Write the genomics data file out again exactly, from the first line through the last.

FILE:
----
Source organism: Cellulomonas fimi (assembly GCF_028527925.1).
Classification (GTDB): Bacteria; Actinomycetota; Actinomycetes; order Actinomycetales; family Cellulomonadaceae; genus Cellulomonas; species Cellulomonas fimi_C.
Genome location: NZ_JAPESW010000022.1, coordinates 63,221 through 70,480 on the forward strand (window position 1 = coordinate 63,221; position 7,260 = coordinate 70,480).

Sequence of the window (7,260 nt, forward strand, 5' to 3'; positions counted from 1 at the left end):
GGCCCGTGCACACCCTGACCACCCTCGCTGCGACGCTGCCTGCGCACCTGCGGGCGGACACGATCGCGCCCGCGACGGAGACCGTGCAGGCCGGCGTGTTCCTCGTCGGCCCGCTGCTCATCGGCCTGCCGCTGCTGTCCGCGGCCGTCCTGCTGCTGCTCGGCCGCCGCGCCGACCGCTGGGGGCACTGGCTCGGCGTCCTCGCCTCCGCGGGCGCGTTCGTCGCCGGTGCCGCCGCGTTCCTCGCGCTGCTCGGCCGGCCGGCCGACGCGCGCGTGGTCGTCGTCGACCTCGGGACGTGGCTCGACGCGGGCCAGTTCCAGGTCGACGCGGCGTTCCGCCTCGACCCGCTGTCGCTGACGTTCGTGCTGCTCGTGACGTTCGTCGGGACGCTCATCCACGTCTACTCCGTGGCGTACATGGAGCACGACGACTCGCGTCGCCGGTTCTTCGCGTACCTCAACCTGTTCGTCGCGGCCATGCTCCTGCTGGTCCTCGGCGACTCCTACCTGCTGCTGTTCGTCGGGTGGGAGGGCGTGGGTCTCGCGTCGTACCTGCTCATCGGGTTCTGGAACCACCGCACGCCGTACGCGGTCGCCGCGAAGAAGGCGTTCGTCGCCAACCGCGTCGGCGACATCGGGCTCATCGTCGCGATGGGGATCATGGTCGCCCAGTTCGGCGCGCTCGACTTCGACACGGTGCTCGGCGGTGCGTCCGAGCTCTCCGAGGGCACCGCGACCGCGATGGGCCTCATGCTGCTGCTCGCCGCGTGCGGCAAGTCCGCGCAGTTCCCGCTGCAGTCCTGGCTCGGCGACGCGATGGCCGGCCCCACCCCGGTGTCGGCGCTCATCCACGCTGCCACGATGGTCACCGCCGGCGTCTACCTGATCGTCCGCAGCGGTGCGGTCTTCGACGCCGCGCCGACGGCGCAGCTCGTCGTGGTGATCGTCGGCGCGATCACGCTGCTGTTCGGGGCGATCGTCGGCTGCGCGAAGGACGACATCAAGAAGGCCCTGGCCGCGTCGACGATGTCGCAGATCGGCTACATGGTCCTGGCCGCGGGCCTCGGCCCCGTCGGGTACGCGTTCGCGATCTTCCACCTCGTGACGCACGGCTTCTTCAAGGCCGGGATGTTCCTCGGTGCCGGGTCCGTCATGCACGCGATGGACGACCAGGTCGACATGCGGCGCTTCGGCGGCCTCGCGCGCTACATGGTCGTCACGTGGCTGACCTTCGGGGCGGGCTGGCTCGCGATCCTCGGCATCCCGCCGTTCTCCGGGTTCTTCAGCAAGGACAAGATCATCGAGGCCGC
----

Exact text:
Source organism: Cellulomonas fimi (assembly GCF_028527925.1).
Classification (GTDB): Bacteria; Actinomycetota; Actinomycetes; order Actinomycetales; family Cellulomonadaceae; genus Cellulomonas; species Cellulomonas fimi_C.
Genome location: NZ_JAPESW010000022.1, coordinates 63,221 through 70,480 on the forward strand (window position 1 = coordinate 63,221; position 7,260 = coordinate 70,480).

Sequence of the window (7,260 nt, forward strand, 5' to 3'; positions counted from 1 at the left end):
GGCCCGTGCACACCCTGACCACCCTCGCTGCGACGCTGCCTGCGCACCTGCGGGCGGACACGATCGCGCCCGCGACGGAGACCGTGCAGGCCGGCGTGTTCCTCGTCGGCCCGCTGCTCATCGGCCTGCCGCTGCTGTCCGCGGCCGTCCTGCTGCTGCTCGGCCGCCGCGCCGACCGCTGGGGGCACTGGCTCGGCGTCCTCGCCTCCGCGGGCGCGTTCGTCGCCGGTGCCGCCGCGTTCCTCGCGCTGCTCGGCCGGCCGGCCGACGCGCGCGTGGTCGTCGTCGACCTCGGGACGTGGCTCGACGCGGGCCAGTTCCAGGTCGACGCGGCGTTCCGCCTCGACCCGCTGTCGCTGACGTTCGTGCTGCTCGTGACGTTCGTCGGGACGCTCATCCACGTCTACTCCGTGGCGTACATGGAGCACGACGACTCGCGTCGCCGGTTCTTCGCGTACCTCAACCTGTTCGTCGCGGCCATGCTCCTGCTGGTCCTCGGCGACTCCTACCTGCTGCTGTTCGTCGGGTGGGAGGGCGTGGGTCTCGCGTCGTACCTGCTCATCGGGTTCTGGAACCACCGCACGCCGTACGCGGTCGCCGCGAAGAAGGCGTTCGTCGCCAACCGCGTCGGCGACATCGGGCTCATCGTCGCGATGGGGATCATGGTCGCCCAGTTCGGCGCGCTCGACTTCGACACGGTGCTCGGCGGTGCGTCCGAGCTCTCCGAGGGCACCGCGACCGCGATGGGCCTCATGCTGCTGCTCGCCGCGTGCGGCAAGTCCGCGCAGTTCCCGCTGCAGTCCTGGCTCGGCGACGCGATGGCCGGCCCCACCCCGGTGTCGGCGCTCATCCACGCTGCCACGATGGTCACCGCCGGCGTCTACCTGATCGTCCGCAGCGGTGCGGTCTTCGACGCCGCGCCGACGGCGCAGCTCGTCGTGGTGATCGTCGGCGCGATCACGCTGCTGTTCGGGGCGATCGTCGGCTGCGCGAAGGACGACATCAAGAAGGCCCTGGCCGCGTCGACGATGTCGCAGATCGGCTACATGGTCCTGGCCGCGGGCCTCGGCCCCGTCGGGTACGCGTTCGCGATCTTCCACCTCGTGACGCACGGCTTCTTCAAGGCCGGGATGTTCCTCGGTGCCGGGTCCGTCATGCACGCGATGGACGACCAGGTCGACATGCGGCGCTTCGGCGGCCTCGCGCGCTACATGGTCGTCACGTGGCTGACCTTCGGGGCGGGCTGGCTCGCGATCCTCGGCATCCCGCCGTTCTCCGGGTTCTTCAGCAAGGACAAGATCATCGAGGCCGC